David Cameron

Democratic reform is on the agenda now whether people like it or not. Other political forces will take advantage of this if the left sits on its hands argues Alastair Stephens

The political ‘class’ have managed to dodge the bullet of a constitutional crisis.

They thought that there would be weeks of deadlock and wrangling and that the country would be left without a government. Of course we would carry on fine without one, but that wasn’t part of their script.

The Conservatives are of course now slapping each other on the back, congratulating themselves on their, and the systems return to majority government. They can get on with pushing through their program of neoliberal reform as if nothing had happened.

They have also avoided the inevitable question that would arise with a hung parliament – if first Past The Post can no longer deliver clear election results, what’s the point of it? Normal service has been resumed.

But as Alex Polizzi would say, “Of course that’s bollocks, isn’t it, darling?”

Less than one in four: a majority?

The system has not managed to return to normal service, a two party hegemony, despite the destruction of the Liberal Democrats or the return to majority government.

First of all there is the question of the Tories’ own ‘victory’. Their share of vote at 36.9% was up just 0.8% on 2010 and is the second lowest winning figure in a general election since 1929 (only Blair’s in 2005 was lower). Nearly two-thirds of voters didn’t vote Tory.

This was achieved on a 66% turnout, one of the lowest ever, and barely up since the last election. And that is not to take into account that an astonishing 7.5 million eligible voters are missing from the electoral register, 16% of the eligible electorate.

Only 11 million out of 46 million eligible electors, less than only one in four, voted for the Conservative party. What kind of majority is that? You have to go back to the days before universal suffrage to find governments based on such low levels of support.


It is hardly surprising though that so many are missing from the register, why would you vote in a system where so many votes are wasted?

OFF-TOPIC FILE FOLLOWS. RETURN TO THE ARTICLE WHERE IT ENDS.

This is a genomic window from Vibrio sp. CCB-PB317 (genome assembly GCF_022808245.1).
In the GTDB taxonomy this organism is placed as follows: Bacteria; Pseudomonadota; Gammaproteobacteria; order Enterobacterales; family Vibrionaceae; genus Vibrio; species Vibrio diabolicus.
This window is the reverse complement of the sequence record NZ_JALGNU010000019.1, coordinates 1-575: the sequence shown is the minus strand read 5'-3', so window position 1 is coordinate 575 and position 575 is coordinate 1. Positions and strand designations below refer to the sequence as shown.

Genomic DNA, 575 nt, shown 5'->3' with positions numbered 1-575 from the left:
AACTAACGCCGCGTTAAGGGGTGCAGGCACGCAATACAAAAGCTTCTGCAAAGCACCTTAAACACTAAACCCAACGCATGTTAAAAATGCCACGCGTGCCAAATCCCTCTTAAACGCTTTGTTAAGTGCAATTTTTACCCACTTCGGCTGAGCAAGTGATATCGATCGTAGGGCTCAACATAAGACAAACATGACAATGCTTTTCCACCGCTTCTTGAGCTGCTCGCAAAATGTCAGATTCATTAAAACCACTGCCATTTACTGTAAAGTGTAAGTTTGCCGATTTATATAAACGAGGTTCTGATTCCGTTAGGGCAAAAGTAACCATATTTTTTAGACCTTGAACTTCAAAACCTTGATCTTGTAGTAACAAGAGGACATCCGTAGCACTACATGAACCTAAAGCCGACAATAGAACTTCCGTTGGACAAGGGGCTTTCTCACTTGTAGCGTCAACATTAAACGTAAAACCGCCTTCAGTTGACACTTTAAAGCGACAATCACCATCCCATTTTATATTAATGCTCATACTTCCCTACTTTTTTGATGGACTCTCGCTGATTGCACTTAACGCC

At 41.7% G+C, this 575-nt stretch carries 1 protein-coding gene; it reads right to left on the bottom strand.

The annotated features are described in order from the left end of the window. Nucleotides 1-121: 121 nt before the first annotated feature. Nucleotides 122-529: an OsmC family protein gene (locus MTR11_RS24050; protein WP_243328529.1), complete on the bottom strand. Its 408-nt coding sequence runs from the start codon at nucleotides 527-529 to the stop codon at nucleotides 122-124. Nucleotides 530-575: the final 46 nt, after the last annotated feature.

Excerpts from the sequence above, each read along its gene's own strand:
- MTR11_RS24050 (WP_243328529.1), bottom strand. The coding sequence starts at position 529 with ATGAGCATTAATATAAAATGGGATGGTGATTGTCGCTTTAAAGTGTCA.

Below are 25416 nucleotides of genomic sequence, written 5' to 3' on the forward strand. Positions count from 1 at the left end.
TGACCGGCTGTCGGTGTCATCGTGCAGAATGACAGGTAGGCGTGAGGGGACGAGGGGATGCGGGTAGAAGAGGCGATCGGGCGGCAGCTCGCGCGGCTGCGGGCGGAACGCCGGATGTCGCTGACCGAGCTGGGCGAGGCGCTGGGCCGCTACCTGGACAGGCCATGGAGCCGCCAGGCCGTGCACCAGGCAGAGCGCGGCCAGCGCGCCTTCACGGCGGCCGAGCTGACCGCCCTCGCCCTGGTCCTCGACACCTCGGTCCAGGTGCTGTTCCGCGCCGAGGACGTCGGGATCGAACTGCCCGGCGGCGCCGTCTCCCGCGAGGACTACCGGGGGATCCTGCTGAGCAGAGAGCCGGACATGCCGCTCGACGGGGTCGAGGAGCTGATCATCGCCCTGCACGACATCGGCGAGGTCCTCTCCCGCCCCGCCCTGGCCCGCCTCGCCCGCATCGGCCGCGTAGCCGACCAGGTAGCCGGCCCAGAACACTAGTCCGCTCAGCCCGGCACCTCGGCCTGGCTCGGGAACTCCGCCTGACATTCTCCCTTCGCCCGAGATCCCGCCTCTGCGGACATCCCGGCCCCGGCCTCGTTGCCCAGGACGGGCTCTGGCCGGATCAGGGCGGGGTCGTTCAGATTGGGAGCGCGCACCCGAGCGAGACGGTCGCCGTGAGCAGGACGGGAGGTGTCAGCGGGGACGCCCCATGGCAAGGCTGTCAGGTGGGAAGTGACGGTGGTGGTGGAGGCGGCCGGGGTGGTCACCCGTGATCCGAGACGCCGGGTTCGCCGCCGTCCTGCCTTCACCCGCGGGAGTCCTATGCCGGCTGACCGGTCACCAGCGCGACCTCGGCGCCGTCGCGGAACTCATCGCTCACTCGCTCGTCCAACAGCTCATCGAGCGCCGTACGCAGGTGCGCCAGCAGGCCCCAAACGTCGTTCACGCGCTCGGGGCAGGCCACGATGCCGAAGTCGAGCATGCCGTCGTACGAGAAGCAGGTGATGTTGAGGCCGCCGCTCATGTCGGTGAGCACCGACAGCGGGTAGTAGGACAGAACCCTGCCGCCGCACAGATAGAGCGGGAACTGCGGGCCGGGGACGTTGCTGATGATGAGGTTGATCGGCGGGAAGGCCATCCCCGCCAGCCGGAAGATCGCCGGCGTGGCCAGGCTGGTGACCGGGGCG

Most of those missing from the register are in inner city areas or are young. The former tend to be super-safe seats, and are taken for granted. Little or no campaigning happens there. You’d hardly know there was an election on.

Many of the latter also would also see their votes wasted on parties, like the Greens, that get no representation.

And here lies the greatest scandal of the election.

1.1 million people voted for the Green Party and got one seat in exchange. In percentage terms they took 3.8% of the vote, but received 0.15% of the seats.

3.8 million people voted UKIP, 12.6% of the total, and they also got 1 seat.

2.4 million people voted for the Lib Dems, 7.9% of the national vote, but they got 8 seats, just 1.2% of the Commons.

This is the same number of seats as the DUP, which took thirteen times fewer votes, just 0.6% of the national vote. And it will be the DUP who Cameron calls on to get him out of scrapes in the Commons given his tiny majority. But you can’t vote against them, they only stand in Northern Ireland.

Between them the Lib Dems, UKIP and the Greens took 7.4 million votes,  (21%) but won only 10 seats (1.5% of seats)

The SNP on the other hand took 4.7% of the vote but received 8.6% of the seats.

Tories and Labour won just 67% of the vote, yet now hold 86% of the seats.

Here is a chart of the number of votes needed to elect one MP (total number votes received divided by number of seats won).

In other words comparing the bottom and the top, UKIP needs 168 times as many votes to elect an MP as the DUP, the Greens thirty times more than the Tories.